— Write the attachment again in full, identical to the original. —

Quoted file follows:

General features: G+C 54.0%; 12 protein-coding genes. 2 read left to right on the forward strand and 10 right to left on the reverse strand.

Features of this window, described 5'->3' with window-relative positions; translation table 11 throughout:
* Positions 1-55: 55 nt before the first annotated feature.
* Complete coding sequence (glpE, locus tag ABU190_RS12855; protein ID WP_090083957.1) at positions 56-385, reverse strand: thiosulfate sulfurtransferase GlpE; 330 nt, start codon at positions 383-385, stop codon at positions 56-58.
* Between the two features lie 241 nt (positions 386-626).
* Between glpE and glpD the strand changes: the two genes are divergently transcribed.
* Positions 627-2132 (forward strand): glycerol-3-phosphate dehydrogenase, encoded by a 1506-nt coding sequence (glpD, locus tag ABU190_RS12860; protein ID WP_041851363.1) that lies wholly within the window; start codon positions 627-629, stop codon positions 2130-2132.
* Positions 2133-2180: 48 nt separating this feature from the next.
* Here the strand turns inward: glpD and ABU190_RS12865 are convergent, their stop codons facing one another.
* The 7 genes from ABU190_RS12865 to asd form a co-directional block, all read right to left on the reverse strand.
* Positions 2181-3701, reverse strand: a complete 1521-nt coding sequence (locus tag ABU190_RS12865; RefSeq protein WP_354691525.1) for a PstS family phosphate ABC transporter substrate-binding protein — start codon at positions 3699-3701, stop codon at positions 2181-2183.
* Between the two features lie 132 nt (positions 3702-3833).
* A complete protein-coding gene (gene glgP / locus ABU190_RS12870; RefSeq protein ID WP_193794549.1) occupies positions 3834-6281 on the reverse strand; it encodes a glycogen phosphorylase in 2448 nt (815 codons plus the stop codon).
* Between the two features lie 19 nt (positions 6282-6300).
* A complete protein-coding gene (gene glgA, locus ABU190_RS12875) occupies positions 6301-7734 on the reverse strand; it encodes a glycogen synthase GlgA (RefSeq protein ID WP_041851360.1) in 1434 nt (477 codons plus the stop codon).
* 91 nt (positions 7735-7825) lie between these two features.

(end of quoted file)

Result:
General features: G+C 54.0%; 12 protein-coding genes. 2 read left to right on the forward strand and 10 right to left on the reverse strand.

Features of this window, described 5'->3' with window-relative positions; translation table 11 throughout:
* Positions 1-55: 55 nt before the first annotated feature.
* Complete coding sequence (glpE, locus tag ABU190_RS12855; protein ID WP_090083957.1) at positions 56-385, reverse strand: thiosulfate sulfurtransferase GlpE; 330 nt, start codon at positions 383-385, stop codon at positions 56-58.
* Between the two features lie 241 nt (positions 386-626).
* Between glpE and glpD the strand changes: the two genes are divergently transcribed.
* Positions 627-2132 (forward strand): glycerol-3-phosphate dehydrogenase, encoded by a 1506-nt coding sequence (glpD, locus tag ABU190_RS12860; protein ID WP_041851363.1) that lies wholly within the window; start codon positions 627-629, stop codon positions 2130-2132.
* Positions 2133-2180: 48 nt separating this feature from the next.
* Here the strand turns inward: glpD and ABU190_RS12865 are convergent, their stop codons facing one another.
* The 7 genes from ABU190_RS12865 to asd form a co-directional block, all read right to left on the reverse strand.
* Positions 2181-3701, reverse strand: a complete 1521-nt coding sequence (locus tag ABU190_RS12865; RefSeq protein WP_354691525.1) for a PstS family phosphate ABC transporter substrate-binding protein — start codon at positions 3699-3701, stop codon at positions 2181-2183.
* Between the two features lie 132 nt (positions 3702-3833).
* A complete protein-coding gene (gene glgP / locus ABU190_RS12870; RefSeq protein ID WP_193794549.1) occupies positions 3834-6281 on the reverse strand; it encodes a glycogen phosphorylase in 2448 nt (815 codons plus the stop codon).
* Between the two features lie 19 nt (positions 6282-6300).
* A complete protein-coding gene (gene glgA, locus ABU190_RS12875) occupies positions 6301-7734 on the reverse strand; it encodes a glycogen synthase GlgA (RefSeq protein ID WP_041851360.1) in 1434 nt (477 codons plus the stop codon).
* 91 nt (positions 7735-7825) lie between these two features.